On June 23, 2022
Ad Nostalgia: Campaigns That We Remember Fondly
Creative and inspirational ad campaigns stand the test of time. Whether it’s a catchy tagline, memorable artwork or an inventive angle, the advertising sticks with us and reminds us of a simpler time. For some of us, they’re the reasons we went into marketing, to begin with. In a way, those nostalgic ad campaigns are our origin stories.
Here at High-Proof Creative, we’re no different. We reminisce about these campaigns and even draw inspiration from our favorites. We recognize the genius of the creative process in each of them and in some ways emulate the techniques incorporated into the content or design. We’ve worked those concepts into our own methods in many ways.
We collected a few from our teammates to share with you. Read on for a little spark of genius and a bit of nostalgia.
Got Milk? – Karen Locke, Founder of High-Proof Creative
The Got Milk? ad campaign routinely makes it to the top of ‘best marketing campaign’ lists, so we couldn’t help but add it to our list, but it also hits super close to home for me.
Got Milk? ads inspired my first business before middle school. Early in the campaign, I discovered a ring of children who would swap and make deals online and then mail the ads to one another. The traders who had the most ads also had websites.
I taught myself HTML and built a website using GeoCities and its web ring feature. All of the dancing gif cows and extra details convinced the other kids in the ring that my inventory and “business” could be trusted. Those of us with professional websites could also sell our ads for cold hard cash.
Why was the campaign so popular amongst children that the ads became not only tradeable but profitable? It was the perfect timing for hip celebrities to back the mostly banal beverage we had pushed at us every day.
The NYC Subway Map – Ashley Jhaveri, Creative Producer at High-Proof Creative
My favorite nostalgic project is the New York Subway map. To me, design is about problem-solving, and this is one of my favorite examples of that. It presents a unique challenge in that it’s a map for people moving underground, so typical above-ground mapmaking doesn’t necessarily make the most sense.
The story goes that an engineer who actually worked on the subway system doodled the beginnings of the map we know now, which was less literal and more user-friendly (turns out that a literal map is not always the most helpful way to show how places relate to each other).
Massimo Vignelli is my favorite designer, and he actually had the opportunity to create a rendition of the map in the 1970s. One of my favorite aspects of the project is its iterative history. While amazing designers like Vignelli were hired to work on the map, it continues to undergo changes to make it even more user-friendly as the years go on.
Mentos, the Freshmaker – Clare Goggin Sivits, Content Strategist
Ads that tell a story stick with me for better or for worse. The first time I watched a Mentos commercial, I rolled my eyes. It seemed so simplistic and banal – and, in fact, was deemed one of the worst ad campaigns of 1994. But I still remember it.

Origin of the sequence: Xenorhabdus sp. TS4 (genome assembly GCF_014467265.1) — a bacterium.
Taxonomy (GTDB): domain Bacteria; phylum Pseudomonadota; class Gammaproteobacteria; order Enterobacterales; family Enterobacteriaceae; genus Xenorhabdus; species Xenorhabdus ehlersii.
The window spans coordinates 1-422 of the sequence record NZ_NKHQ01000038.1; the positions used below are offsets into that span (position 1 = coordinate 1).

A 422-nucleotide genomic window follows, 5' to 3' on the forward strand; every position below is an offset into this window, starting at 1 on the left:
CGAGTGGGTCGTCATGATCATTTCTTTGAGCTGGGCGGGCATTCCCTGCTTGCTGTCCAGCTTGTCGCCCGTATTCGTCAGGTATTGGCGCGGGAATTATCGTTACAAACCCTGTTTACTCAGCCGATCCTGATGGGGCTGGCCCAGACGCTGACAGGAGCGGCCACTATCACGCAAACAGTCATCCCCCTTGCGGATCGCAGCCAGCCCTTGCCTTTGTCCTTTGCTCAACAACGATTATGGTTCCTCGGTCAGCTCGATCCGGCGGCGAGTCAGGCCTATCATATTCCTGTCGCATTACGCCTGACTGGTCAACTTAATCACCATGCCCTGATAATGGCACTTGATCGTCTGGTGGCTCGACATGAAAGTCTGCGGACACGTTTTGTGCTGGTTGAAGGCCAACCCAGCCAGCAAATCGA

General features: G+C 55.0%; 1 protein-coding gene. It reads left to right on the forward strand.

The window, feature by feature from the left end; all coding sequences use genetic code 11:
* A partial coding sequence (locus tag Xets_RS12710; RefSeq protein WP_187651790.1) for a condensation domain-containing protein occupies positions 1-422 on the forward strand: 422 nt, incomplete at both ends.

Looking back, I appreciate those ads today for their ability to tell a story. They featured the product in a memorable way too. Each new entry delivered a first, second and third act within a 30-second spot. They introduced you to characters who faced challenges and found creative ways to solve them, always inspired by their mints. No one ever speaks a single line of dialogue either.
The spots were all a little aspirational because who doesn’t want to be the clever protagonist who figures out how to get out of a bind. Of course, each one of those characters represented a pretty privileged lifestyle otherwise. They just had to figure out a way around a little inconvenience, like a tight parking spot or a broken shoe.
Admittedly the reception of the campaign was mixed at best. Some people hated these commercials and I counted myself among them – at first. In hindsight, I recognize how these ads managed to strike a chord and evoke an emotional response from the audience. Toss in that simple but catchy tagline (which a lot of people still reference) and a corny song and it’s a recipe for a very memorable ad campaign.
The iPod Silhouettes – Andie Richardson, Graphic Designer
When I thought about nostalgic ad campaigns, the iPod commercials with the different colored backgrounds and silhouettes dancing came to mind. The campaign launched in the early 2000s with the introduction of the iPod. It marked a renaissance for the brand, in fact. When Apple released the iPod and iTunes, it had been experiencing a bit of a downturn in sales. The new products turned that right around.
The dancing silhouettes quickly permeated the market and helped sell iPods to not only Apple customers but beyond. It definitely worked on me! I remember it feeling totally different from any commercial I’d ever seen before. It took me forever to save up enough babysitting money to buy myself the green one, but I did it, and I used it all the time!
Overall, customers bought 450 million iPods. Sadly Apple discontinued the device earlier this year. But the campaign still resonates with me today. I actually still have it somewhere in a drawer, although I don’t use it. I can’t seem to get rid of it. And the design still looks pretty sleek for being such an old piece of tech!